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United States v. Elder

United States District Court, D. Nebraska

June 7, 2016

UNITED STATES OF AMERICA, Plaintiffs,
v.
SHARON A. ELDER; Defendants.

          MEMORANDUM AND ORDER

          Cheryl R. Zwart United States Magistrate Judge

         This matter is before the court on Defendant Sharon Elder’s Motion to Sever her trial from that of her co-defendants. (Filing No. 89). For the reasons set forth below the motion will be denied.

         BACKGROUND

         Elder and co-defendants Allen Peithman, Jacie Sanne, Cornerstone Plaza Inc., and AEP Properties L.L.C. are charged with conspiracy to distribute controlled substances in violation of Title 21, USC §§ 841(a)(1), 841(b)(1), and 846. Defendant Sanne has pleaded guilty to the charges filed against her and will not be a part of the trial. This case has been pending since August of 2015 and is currently set for a four-week jury trial to begin on August 1, 2016.

         LEGAL ANAYLSIS

         Generally, persons charged in a conspiracy or jointly indicted on similar evidence should be tried together. U.S. v. Lewis, 557 F.3d 601, 609 (8th Cir. 2009); United States v. Brown, 331 F.3d 591, 595 (8th Cir. 2003). But even when joinder is proper under Rule 8, pursuant to Rule 14 of the Federal Rules of Criminal Procedure, a judge may order severance if joinder at trial will prejudice the defendant. Lewis, 557 F.3d at 609; United States v. Wadena, 152 F.3d 831, 849 (8th Cir. 1998). Rule 14 provides:

If it appears that a defendant or the government is prejudiced by a joinder of offenses or of defendants in an indictment or information or by such joinder for trial together, the court may order an election or separate trials of counts, grant a severance of defendants or provide whatever other relief justice requires. In ruling on a motion by a defendant for severance the court may order the attorney for the government to deliver to the court for inspection in camera any statements or confessions made by the defendants which the government intends to introduce in evidence at the trial.

Fed.R.Crim.P. 14.

         When defendants are properly joined, a strong presumption exists in favor of trying the defendants together because a joint trial affords the jury the best perspective on all of the evidence, thereby increasing the likelihood of a correct outcome. Lewis, 557 F.3d at 6099. This presumption can only be overcome if the prejudice is "severe or compelling." United States v. Crumley, 528 F.3d 1053, 1063 (8th Cir.2008). The defendant seeking severance carries a heavy burden and "must show ‘real prejudice, ’ that is, ‘something more than the mere fact that [s]he would have had a better chance for acquittal had [s]he been tried separately." United States v. Mickelson, 378 F.3d 810, 817 (8th Cir. 2004)) (quoting United States v. Oakie, 12 F.3d 1436, 1441 (8th Cir. 1993) (citing United States v. Adkins, 842 F.2d 210, 211-12 (8th Cir.1988)).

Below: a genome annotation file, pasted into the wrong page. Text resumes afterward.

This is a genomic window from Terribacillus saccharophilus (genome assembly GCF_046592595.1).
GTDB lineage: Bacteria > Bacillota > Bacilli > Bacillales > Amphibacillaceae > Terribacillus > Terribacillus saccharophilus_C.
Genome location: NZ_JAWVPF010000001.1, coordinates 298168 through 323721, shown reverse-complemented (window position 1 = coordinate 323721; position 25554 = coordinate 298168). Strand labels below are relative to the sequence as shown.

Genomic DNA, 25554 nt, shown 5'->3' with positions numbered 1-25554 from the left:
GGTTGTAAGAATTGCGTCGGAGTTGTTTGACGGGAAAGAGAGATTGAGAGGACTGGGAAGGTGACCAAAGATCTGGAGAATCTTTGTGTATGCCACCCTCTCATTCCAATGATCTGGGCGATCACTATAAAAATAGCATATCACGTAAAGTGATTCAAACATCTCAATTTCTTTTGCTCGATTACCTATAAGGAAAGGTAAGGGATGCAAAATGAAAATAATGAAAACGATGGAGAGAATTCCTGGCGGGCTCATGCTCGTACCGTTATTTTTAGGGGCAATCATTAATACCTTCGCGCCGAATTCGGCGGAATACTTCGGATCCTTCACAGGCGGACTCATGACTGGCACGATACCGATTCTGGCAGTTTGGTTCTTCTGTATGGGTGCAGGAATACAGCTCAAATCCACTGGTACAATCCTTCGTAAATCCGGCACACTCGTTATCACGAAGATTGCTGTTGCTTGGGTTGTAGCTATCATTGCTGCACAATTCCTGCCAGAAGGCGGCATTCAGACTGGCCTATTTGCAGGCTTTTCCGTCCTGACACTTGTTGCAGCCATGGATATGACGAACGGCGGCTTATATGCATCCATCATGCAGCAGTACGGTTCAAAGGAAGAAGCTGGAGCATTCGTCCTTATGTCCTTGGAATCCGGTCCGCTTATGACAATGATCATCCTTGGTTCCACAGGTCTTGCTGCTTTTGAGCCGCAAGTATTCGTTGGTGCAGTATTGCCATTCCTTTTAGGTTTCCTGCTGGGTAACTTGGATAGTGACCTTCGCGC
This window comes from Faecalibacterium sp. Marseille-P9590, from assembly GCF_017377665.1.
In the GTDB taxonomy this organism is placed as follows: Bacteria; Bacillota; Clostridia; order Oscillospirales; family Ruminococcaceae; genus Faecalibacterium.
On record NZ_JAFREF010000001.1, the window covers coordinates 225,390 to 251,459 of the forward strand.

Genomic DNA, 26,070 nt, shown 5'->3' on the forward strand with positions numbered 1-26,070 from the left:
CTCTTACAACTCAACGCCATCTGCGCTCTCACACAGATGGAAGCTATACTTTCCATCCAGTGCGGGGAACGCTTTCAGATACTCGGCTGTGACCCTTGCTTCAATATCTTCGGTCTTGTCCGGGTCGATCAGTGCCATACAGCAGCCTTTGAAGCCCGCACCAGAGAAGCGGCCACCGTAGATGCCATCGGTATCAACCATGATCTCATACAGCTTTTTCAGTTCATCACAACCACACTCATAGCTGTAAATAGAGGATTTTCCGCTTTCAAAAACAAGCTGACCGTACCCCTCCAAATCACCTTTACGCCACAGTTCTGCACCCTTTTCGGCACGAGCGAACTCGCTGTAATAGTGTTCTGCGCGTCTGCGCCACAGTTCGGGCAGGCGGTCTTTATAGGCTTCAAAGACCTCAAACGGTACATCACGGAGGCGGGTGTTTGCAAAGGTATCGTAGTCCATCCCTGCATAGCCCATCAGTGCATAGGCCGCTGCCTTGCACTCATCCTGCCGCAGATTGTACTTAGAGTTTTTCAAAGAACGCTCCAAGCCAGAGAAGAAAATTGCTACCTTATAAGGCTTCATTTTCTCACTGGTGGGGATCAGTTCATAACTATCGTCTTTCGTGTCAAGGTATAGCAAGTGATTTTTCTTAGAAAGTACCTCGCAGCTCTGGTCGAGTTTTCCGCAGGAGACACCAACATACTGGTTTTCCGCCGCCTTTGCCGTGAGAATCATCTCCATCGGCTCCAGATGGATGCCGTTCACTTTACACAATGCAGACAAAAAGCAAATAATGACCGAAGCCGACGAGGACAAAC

In her motion to sever, Elder argues "[a] fair trial cannot be had without severance." (Filing No. 89 at CM/ECF p. 4). Elder asserts her co-defendants "may have given statements which either directly or indirectly incriminate [her], " (Id. at CM/ECF p. 3), and admission of those potential statements at a joint trial will prejudice Elder and create a problem under Bruton v. United States, 391 U.S. 123 (1968). (Id. at CM/ECF pp. 3-4).

         Under Bruton, where one codefendant implicates another codefendant in a pretrial confession and that confession is admissible at trial, the codefendants’ trials must be severed.

However, "[i]f a codefendant's confession does not incriminate the defendant on its face, but does so only when linked to additional evidence, it may be admitted if a limiting instruction is given to the jury and the defendant's name is redacted from the confession." Flaherty, 76 F.3d at 9722 (citing Richardson v. Marsh, 481 U.S. 200, 211, 107 S.Ct. 1702, 1709, 95 L.Ed.2d 176 (1987)). Furthermore, Bruton does not apply at all when a codefendant's statements do not incriminate the defendant either on their face or when considered with other evidence. Escobar, 50 F.3d at 14222.

United States v. Melina, 101 F.3d 567, 569-70 (8th Cir. 1996) (abrogated on other grounds).

         Elder asserts it is very likely that the government will try to introduce one or more of the codefendants’ statements against her at trial. However, Elder raises only a conclusory allegation that the codefendants’ statements will either directly or indirectly incriminate her. She does not describe those alleged statements and cannot even state with certainty that such statements exist.[1] This court cannot ...


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